Now, what do we suppose the talents represent spiritually speaking?  It says here clearly in verse 14 that these are goods, symbolically speaking, type and shadow, that belong to Jesus Christ.  Well, clearly the talents represent his life.  There could not be anything of more value.  But in addition, it also represents truth.  


Now, I say that simply because in the first chapter of the Gospel of John, it says of Jesus, “In him was life, and that life was the light of men.”  And so when you receive life, you only receive life because you receive Jesus.  And he's also, in addition to being the life, he is the truth.  He can't separate the two.  To make a long story short, the goods that Jesus is picturing himself giving to his people, it's his life and the light that goes along with it.  


Now, of course, there's a whole lot more that goes along with it as well.  Those are two primary things.  We read, for example, in Collagen's chapter two, that all the treasure of wisdom and knowledge is found in Christ.  All.  We read in Romans 8:32 that God has freely given us all things in Jesus Christ.  We read in 1 Corinthians 2, that we understand what God has given us freely by the Spirit.


This is a picture of the fact that God Almighty has wrapped up everything that He has to give humanity in His Son -- and has freely given to us His Son.  Now, I say it that way because a lot of us make the mistake of thinking that, yeah, we received Jesus at salvation, but then God adds to us on top of Jesus a whole bunch of other things.  That is not the truth.  We can get into some pretty serious error if we begin to draw that out into an experiencing of Christ.  God has not given us things in addition to Christ.  God has given us Christ in whom are all things.  There are no things in addition to Christ.  There is only Christ, but in him is all.  It's a great thing to understand that if God has given you Christ, if you have received Christ, then you have all that God has to give.  There's nothing he has left to give.  Now, somebody's going to say, Well, I'm a Christian.  I received Christ, but where are all the things in Him? Well, it's only as we discover and grow to know Christ that we come into an experiencing of all that God has given in him.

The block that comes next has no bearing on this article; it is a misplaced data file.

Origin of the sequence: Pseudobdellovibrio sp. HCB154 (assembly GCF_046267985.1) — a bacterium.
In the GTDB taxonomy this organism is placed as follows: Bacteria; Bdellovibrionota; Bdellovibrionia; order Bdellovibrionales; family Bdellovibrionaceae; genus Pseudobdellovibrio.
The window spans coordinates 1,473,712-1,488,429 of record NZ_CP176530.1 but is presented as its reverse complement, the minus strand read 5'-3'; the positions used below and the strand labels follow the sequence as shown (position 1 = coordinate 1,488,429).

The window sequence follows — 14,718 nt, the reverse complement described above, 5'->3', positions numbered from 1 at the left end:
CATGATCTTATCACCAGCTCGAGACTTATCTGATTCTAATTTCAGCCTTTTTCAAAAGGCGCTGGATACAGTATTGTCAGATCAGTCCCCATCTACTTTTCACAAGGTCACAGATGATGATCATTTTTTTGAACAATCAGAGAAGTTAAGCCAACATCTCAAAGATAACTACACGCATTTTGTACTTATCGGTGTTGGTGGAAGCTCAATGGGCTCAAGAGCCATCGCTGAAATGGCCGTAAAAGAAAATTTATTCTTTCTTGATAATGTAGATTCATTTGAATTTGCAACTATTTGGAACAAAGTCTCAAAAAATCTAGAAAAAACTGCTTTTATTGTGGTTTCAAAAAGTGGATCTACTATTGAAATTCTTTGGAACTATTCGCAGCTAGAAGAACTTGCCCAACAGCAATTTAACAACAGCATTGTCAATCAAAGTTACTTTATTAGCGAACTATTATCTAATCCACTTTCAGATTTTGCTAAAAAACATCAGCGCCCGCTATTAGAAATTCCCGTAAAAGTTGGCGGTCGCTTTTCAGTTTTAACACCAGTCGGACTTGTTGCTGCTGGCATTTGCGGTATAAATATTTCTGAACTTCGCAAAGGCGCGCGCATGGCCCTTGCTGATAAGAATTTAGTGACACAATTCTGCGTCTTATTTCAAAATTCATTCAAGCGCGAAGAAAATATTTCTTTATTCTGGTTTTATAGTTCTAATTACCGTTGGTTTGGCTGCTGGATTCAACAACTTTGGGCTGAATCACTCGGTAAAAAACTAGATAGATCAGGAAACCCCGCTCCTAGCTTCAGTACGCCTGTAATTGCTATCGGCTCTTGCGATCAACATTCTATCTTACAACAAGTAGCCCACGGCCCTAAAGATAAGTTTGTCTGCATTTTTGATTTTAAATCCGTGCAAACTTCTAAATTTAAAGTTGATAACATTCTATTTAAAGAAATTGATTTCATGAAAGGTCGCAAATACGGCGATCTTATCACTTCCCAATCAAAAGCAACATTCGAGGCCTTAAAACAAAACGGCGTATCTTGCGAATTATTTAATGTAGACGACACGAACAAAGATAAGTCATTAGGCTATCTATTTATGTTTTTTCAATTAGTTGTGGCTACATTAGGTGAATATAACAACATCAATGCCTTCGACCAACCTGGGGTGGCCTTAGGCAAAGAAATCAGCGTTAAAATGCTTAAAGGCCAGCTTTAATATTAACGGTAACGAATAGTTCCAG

Again, you can't separate the things of God from the one in whom they're given.  He is, in fact, the personification of life, light, truth, and all that God has to give.  There are many ways to picture this, and Jesus uses many ways to picture it in the parables.  This is but one.  When he delivers unto him his goods, it doesn't say it outright.  It's a little bit of a different picture.  But what we're talking about here is the fact that Christianity is Christ in you, the hope of glory.  If Christ is in us, he is our life and he is the truth.  He is our light.  In him, God has given us all things, and we are to set about discovering Him.  As we will read in this parable, God wants us to multiply the life and the truth, and we're going to discuss what that means.  This is all about receiving Christ and all that is in Him.  Jesus uses a picture that they could understand, and of course, we can as well.  Now, again, verse 15, there were different amounts of the goods of Jesus that were given, and it says according to each his several ability.